Kansas News Outlet Raided By Local Police, Who Seize Computers, Phones, Records

A raid by police in Marion, Kansas on the home and office of a newspaper publisher is being blamed for contributing to the death of the publisher’s 98-year-old mother.

Joan Meyer, who was a coowner of the Marion County Record, died at her home after being “stressed beyond her limits and overwhelmed by hours of shock and grief,” the Record reported. She was “otherwise in good health for her age,” the media outlet claimed.

The raid by the Marion Police Department stemmed from a complaint by a local restaurant owner. Kari Newell accused the Record of illegally obtaining information about her during a council meeting earlier this week.

Five officers – the full contingent of the Marion Police Dept. — along with two sheriff’s deputies came to the Record offices on Friday and took “everything we have,” the newspaper’s publisher and coowner Eric Meyer told the Kansas Reflector, a nonprofit news site.

Computers, including the newspaper’s file service, and personal cell phones of staff members were taken, the Record reported.

Eric Meyer told CNN he was at home with his mother. She “tearfully watched” as police took away her computer, a router and her Alexa smart speakers.

He told the Reflector and wrote in a Record article that Newell, who was trying to obtain a liquor license, had been convicted of drunk driving and had driven without a license.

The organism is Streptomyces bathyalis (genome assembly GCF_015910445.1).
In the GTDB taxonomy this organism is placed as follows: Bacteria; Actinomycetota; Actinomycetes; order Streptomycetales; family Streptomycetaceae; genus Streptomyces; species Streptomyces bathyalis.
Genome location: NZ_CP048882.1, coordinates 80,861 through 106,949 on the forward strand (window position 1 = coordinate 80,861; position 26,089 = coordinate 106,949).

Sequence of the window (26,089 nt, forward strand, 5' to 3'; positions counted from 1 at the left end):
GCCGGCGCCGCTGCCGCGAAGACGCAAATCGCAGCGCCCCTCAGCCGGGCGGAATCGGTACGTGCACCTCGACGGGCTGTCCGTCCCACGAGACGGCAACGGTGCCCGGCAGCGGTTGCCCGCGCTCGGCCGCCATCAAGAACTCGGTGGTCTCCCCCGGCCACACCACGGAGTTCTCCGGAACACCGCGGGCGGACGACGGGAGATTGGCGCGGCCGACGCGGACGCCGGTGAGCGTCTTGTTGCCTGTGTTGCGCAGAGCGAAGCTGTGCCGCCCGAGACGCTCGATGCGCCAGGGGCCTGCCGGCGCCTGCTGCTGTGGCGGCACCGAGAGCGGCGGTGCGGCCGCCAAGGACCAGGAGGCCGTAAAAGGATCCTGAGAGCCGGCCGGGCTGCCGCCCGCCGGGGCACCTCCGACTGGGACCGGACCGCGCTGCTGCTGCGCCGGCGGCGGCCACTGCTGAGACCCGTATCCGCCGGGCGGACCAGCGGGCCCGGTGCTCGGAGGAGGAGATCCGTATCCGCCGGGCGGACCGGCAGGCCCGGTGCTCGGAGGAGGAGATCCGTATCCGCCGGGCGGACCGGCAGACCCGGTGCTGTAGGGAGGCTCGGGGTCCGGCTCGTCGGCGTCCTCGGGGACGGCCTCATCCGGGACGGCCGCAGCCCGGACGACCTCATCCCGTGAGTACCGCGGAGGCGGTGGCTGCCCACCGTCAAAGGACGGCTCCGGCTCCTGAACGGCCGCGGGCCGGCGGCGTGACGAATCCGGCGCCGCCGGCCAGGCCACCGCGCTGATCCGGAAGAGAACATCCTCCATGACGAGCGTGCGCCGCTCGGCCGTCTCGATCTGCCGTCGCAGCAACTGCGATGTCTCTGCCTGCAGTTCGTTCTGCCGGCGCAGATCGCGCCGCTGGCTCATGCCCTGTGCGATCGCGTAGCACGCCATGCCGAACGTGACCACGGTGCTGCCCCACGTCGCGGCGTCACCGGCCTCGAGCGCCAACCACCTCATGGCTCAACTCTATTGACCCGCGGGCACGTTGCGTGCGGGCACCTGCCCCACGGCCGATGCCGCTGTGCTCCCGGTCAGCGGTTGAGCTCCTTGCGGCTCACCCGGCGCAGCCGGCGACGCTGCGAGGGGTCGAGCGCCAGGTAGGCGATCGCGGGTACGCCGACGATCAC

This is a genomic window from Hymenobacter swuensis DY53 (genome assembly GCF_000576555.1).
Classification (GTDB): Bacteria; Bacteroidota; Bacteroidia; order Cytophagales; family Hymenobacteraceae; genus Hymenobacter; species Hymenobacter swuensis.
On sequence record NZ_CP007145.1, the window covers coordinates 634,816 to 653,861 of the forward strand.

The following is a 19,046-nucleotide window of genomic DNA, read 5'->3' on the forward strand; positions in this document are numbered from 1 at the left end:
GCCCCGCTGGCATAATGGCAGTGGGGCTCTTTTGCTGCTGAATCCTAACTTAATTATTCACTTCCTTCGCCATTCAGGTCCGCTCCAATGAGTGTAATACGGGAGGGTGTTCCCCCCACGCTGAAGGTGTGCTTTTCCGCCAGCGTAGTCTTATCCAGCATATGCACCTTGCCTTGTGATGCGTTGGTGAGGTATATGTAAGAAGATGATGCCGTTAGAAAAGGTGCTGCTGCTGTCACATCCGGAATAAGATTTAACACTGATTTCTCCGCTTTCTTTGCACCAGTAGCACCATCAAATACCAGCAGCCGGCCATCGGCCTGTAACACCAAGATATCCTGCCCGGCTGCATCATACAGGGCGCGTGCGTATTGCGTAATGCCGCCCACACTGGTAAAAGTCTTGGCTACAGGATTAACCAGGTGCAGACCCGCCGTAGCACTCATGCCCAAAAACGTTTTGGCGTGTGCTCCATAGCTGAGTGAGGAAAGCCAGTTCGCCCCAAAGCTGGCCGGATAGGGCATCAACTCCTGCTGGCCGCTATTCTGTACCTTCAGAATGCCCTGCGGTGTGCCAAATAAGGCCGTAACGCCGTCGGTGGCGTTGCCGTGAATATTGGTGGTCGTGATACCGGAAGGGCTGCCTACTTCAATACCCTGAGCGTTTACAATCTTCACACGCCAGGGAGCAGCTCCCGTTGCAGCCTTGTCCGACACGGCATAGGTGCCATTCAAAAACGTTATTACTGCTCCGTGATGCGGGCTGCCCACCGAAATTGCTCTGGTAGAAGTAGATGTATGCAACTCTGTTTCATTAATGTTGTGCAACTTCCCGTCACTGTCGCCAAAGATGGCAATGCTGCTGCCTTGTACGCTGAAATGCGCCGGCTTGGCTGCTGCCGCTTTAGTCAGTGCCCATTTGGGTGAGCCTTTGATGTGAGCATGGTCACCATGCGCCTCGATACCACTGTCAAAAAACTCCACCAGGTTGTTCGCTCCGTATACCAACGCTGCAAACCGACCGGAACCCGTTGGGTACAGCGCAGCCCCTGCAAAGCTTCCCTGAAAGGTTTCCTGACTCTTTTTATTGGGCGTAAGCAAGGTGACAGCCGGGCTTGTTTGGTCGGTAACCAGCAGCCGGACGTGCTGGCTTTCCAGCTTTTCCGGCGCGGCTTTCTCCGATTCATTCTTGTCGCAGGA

Meyer said he ultimately decided against publishing the story. Instead, he notified police, who launched an investigation and obtained a search warrant for evidence of identity theft and criminal use of a computer.

A search warrant, posted online by the Reflector, was approved by a judge citing probable cause that crimes were committed.

“Basically, all the law enforcement officers on duty in Marion County, Kansas, descended on our offices today and seized our server and computers and personal cellphones of staff members all because of a story we didn’t publish,” Meyer said.

The Record is expected to file a federal lawsuit against the city of Marion, according to the paper’s report.

“Based on the reporting so far, the police raid of the Marion County Record on Friday appears to have violated federal law, the First Amendment, and basic human decency,” Seth Stern, director of advocacy for Freedom of the Press Foundation, said in a statement.

“Everyone involved should be ashamed of themselves.”

The Marion Police Department said on social media that the federal Privacy Protection Act protects journalists from searches.

But the department argued that the law doesn’t apply “when there is reason to believe the journalist is taking part in the underlying wrongdoing.”

The statement added that the “victim asks that we do all the law allows to ensure justice is served.”

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